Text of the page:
Tuesday, July 6, 2010
The Great Husband Hunt by Lauren Graham
Of course there was online shopping, but there's something so wonderful about just discovering an intriguing book. So the result was that I became a book hoarder. Any trade paperback I saw at the BX was snatched up, no matter what; I had to buy them right away, because next time they'd be gone. So I ended up with a lot of books I might not have tried otherwise, and many of those books are still waiting to be read, like The Great Husband Hunt, which was definitely an impulse purchase. I finally grabbed it off the shelf the other day because I felt the urge for a light, quick read, and I was pleasantly surprised.
I was convinced this book was going to be fluffy chick lit (and I admit I have read my share). I wouldn't classify with Sophie Kinsella or Emily Giffin (i.e., young singleton moves to the big city, works in publishing and finds a man to love her) but it's definitely not a heavy literary read. There's enough substance here to merit consideration for a book discussion group (which I'm sure the publishers intended as they were thoughtful enough to include a Reader's Guide in the back). Basically, this book spans most of the 20th century and is the story of Poppy Minkel, a young mustard heiress. It starts in 1912, when Poppy's father dies on the Titanic. The first line of the book is pretty intriguing:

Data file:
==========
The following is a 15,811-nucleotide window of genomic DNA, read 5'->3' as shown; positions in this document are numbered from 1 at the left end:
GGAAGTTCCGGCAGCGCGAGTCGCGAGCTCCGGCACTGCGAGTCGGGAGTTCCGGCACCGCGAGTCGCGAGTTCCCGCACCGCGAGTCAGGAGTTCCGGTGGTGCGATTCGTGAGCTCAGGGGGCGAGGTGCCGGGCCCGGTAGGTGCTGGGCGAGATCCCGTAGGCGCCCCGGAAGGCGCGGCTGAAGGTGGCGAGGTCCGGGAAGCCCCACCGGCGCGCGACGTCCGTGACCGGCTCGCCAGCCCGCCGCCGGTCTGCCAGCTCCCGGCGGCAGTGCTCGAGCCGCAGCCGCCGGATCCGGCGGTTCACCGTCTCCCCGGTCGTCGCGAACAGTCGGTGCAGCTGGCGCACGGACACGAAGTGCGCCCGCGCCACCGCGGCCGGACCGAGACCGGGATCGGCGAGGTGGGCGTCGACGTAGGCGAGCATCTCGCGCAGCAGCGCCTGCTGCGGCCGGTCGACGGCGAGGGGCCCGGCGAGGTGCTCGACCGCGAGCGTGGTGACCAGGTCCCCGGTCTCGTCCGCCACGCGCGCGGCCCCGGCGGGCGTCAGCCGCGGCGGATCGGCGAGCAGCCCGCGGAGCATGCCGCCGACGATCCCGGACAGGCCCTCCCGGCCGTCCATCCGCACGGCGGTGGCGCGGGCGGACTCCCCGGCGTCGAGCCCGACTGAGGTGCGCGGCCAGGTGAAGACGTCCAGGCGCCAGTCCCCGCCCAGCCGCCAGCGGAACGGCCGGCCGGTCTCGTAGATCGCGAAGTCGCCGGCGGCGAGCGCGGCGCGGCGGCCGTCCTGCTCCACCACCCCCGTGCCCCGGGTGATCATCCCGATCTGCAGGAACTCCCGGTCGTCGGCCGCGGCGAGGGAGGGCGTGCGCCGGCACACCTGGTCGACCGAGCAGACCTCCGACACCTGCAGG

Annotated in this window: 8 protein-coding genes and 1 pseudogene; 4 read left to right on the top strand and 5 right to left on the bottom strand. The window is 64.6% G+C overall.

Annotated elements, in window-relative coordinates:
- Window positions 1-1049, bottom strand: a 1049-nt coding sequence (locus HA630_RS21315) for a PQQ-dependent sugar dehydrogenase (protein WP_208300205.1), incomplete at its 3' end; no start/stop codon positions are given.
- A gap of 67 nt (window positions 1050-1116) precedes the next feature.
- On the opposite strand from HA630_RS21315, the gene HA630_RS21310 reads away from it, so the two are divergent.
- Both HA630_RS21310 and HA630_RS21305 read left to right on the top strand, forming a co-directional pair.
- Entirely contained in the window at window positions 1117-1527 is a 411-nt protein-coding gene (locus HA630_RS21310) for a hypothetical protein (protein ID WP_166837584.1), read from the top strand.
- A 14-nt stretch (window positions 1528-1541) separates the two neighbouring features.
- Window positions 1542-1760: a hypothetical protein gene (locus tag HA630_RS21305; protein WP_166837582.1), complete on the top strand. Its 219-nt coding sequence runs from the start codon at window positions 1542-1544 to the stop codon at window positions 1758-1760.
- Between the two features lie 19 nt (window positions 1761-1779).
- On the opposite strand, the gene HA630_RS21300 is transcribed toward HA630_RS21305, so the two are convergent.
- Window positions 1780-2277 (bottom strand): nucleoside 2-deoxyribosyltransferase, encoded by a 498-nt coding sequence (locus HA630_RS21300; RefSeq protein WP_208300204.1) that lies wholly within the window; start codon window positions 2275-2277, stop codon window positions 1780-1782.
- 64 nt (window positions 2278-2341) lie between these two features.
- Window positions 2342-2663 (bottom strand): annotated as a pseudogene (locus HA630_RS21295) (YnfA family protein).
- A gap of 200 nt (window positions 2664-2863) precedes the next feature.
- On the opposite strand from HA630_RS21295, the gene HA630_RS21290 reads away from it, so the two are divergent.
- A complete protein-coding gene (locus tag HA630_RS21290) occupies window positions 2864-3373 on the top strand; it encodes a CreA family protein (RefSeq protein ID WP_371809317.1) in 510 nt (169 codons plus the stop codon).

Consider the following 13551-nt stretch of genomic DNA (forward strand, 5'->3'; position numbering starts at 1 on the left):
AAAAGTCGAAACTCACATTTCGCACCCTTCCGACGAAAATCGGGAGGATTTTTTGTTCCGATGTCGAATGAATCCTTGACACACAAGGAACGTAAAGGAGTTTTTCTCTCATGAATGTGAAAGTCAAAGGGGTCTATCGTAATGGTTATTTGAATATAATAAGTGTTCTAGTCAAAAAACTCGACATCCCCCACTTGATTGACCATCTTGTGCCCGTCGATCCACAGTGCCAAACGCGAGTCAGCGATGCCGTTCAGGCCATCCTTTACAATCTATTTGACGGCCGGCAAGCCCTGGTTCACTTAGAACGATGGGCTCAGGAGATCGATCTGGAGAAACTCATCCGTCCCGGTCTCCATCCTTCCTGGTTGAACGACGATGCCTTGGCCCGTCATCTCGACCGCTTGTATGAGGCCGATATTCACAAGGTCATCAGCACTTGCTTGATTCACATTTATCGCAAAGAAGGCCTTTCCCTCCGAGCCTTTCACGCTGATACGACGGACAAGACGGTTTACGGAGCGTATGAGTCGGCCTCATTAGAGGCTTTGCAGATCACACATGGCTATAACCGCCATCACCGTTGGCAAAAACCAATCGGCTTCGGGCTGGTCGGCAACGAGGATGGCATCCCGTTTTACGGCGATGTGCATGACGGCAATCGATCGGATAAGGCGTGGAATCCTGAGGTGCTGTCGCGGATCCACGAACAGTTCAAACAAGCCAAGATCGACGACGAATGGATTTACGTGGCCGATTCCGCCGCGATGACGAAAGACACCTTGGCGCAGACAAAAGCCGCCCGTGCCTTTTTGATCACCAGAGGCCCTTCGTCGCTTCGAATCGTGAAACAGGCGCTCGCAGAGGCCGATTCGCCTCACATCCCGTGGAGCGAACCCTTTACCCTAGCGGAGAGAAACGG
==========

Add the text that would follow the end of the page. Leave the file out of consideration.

It was just as well I had ripped off my Ear Correcting Bandages. Had I been bound up in my usual bedtime torture-wear, I would never have heard my mother's screams.
Fifteen-year old Poppy's ears are bound up nightly by her mother, one of many procedures she suffers in the hopes that she will actually catch a husband someday and not end up an Old Maid. Poppy is the ugly duckling of the family, and spends her youth disappointing her mother and overly critical aunt. Her life perks up when the U.S. is pulled into the Great War and everyone needs to do their part. Poppy finally gets out of her sheltered New York apartment and gets a taste of what life is like. When she comes into her inheritance at twenty-one, life really begins -- the roaring 20s, Prohibition, living as an ex-pat in Europe, and then the outbreak of WWII. The story ends up in the 1970s, when she retires.
I found myself quite enjoying this book. Parts of it are pretty funny, and I liked reading about life during the wars and Prohibition -- needless to say, it's pretty sanitized because Poppy isn't really exposed to the harsh realities of life for most people at that time. But it was kind of fun to read about her life once she took control of her own life. I was expecting more about her search for a husband, that's only a small part of the book.
My biggest complaint is that Poppy doesn't really develop very much as a character -- she's pretty selfish and is a terrible parent. She is pretty spunky and doesn't seem to give up, despite some of the setbacks she endures, and she's clever enough to reinvent herself. (The author's notes mention that Poppy was very loosely based on heiresses Barbara Hutton and Peggy Guggenheim.) However, it was interesting enough for me to finish and recommend with reservations. It isn't great literature, and it isn't for everyone, but it wouldn't be a bad book on a long flight or by the beach. It's definitely a step up from a lot of summer reads.